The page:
COPD is not actually one disease but the co-existence of emphysema and chronic bronchitis. These lung conditions are primarily caused by smoking-and they will kill you.

Risk Raisers: Smoking.

Numbers That Count: According to the American Lung Association, male smokers are nearly 12 times as likely to die from COPD as men who have never smoked.

Prevention 101: Don’t smoke.

Did you know?: Smoking is bad for you.

Number 6 of the 10 most deadly health threats to men, is

6. Diabetes

Type 2 diabetes follows closely on the heels of this nation’s obesity epidemic. The American Diabetes Association (ADA) states that 54 million Americans are pre-diabetic, meaning that blood glucose levels are approaching diabetic levels.

Risk Raisers: Excess body fat and inactivity increase risk for type 2 diabetes; risk factors for type 1, which is far less common, are not well understood.

Numbers That Count: 9.6 percent of people aged 20 or older have diabetes, while nearly 21 percent of people over 60 have it.

Prevention 101: Make a habit of healthy food choices; Exercise; Maintain a healthy weight.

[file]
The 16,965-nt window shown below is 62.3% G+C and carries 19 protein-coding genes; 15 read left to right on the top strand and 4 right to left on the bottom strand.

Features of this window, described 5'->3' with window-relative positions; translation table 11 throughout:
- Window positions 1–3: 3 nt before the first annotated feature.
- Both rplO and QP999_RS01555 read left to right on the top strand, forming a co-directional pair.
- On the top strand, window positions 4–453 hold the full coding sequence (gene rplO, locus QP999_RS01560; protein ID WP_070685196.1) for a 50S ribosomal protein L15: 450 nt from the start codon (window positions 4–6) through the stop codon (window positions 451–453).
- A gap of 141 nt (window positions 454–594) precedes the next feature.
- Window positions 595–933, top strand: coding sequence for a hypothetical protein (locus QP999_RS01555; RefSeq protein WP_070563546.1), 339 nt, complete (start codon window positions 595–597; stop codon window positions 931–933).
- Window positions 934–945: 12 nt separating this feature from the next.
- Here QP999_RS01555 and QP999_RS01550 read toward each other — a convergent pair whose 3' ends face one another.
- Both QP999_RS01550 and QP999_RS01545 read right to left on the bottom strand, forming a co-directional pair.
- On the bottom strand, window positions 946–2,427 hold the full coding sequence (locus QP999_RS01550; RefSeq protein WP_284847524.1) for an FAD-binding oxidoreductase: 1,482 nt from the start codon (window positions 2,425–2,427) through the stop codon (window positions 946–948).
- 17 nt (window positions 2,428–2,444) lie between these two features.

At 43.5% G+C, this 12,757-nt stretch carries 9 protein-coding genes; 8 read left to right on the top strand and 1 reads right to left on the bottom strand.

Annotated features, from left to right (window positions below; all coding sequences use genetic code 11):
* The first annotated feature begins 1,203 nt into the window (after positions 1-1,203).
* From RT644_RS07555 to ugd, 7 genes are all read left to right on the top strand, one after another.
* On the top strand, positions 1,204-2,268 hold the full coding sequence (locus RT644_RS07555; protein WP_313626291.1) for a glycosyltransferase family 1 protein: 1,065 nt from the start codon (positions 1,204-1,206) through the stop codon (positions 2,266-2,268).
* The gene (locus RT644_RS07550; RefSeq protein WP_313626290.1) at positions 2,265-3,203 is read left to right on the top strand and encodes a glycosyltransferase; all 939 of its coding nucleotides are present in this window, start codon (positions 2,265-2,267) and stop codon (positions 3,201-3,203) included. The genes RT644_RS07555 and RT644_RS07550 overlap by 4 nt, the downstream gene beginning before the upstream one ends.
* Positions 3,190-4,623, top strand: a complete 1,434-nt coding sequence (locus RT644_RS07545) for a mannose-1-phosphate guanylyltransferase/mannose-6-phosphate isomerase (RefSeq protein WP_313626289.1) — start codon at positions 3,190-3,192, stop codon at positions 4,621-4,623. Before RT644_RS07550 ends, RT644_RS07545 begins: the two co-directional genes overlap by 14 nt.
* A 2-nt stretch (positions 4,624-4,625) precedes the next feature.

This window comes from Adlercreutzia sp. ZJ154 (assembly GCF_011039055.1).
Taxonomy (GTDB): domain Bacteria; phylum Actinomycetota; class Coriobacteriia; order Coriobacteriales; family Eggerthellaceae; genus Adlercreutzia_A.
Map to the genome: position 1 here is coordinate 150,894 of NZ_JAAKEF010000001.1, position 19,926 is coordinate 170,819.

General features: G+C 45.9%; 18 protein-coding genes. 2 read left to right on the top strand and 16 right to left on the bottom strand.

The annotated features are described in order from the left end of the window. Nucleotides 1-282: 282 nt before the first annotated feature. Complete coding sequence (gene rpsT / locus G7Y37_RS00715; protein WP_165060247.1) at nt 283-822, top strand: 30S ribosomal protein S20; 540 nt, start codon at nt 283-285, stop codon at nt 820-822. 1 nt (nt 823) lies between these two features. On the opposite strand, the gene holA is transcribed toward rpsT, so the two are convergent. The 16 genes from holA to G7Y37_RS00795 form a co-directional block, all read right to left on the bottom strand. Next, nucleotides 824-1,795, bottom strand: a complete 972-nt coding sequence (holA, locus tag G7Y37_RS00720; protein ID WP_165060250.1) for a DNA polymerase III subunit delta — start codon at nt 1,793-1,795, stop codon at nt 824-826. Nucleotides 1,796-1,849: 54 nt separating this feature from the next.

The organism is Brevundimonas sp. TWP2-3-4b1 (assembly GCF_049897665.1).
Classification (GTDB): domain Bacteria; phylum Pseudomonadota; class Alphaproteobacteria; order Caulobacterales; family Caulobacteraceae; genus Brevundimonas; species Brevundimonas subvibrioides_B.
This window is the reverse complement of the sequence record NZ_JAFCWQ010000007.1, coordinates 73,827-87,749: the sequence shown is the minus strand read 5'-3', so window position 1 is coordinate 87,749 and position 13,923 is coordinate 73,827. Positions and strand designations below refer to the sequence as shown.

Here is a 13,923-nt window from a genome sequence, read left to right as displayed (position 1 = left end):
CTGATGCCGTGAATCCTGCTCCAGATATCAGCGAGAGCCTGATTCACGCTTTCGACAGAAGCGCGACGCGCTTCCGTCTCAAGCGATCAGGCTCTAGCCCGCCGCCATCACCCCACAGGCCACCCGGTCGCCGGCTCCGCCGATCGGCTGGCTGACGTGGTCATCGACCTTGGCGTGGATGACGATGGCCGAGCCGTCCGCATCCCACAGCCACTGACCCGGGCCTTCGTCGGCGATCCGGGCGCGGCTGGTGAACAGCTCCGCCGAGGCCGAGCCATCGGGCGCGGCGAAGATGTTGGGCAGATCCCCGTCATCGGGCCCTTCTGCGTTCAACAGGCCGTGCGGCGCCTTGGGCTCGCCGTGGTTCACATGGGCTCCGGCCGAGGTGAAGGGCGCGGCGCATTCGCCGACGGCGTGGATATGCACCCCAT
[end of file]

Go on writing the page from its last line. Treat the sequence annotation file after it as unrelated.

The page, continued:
Did you know?: According to the ADA, 10.5 percent of all men aged 20 years or older have diabetes, although nearly a third of them do not know it.

Number 7 of the 10 most deadly health threats to men, is

7. Pneumonia & Flu

The statistic that 36,000 people die from pneumonia and influenza every year scares a lot of Americans into getting a flu shot. Most are individuals with compromised immune systems, especially the elderly.

Risk Raisers: Pre-existing respiratory condition; Heart disease; Diabetes; Weakened immune system.

Numbers That Count: The pneumonia/flu death rate dropped 10 percent between 2003 and 2004.

Prevention 101: Immunization.

Did you know?: As of 2004, more people are dying of Alzheimer’s disease than pneumonia or flu. (Alzheimer’s is far more prevalent among women than men, which is why it ranks lower on the list of health threats for men.)

Number 8 of the 10 most deadly health threats to men, is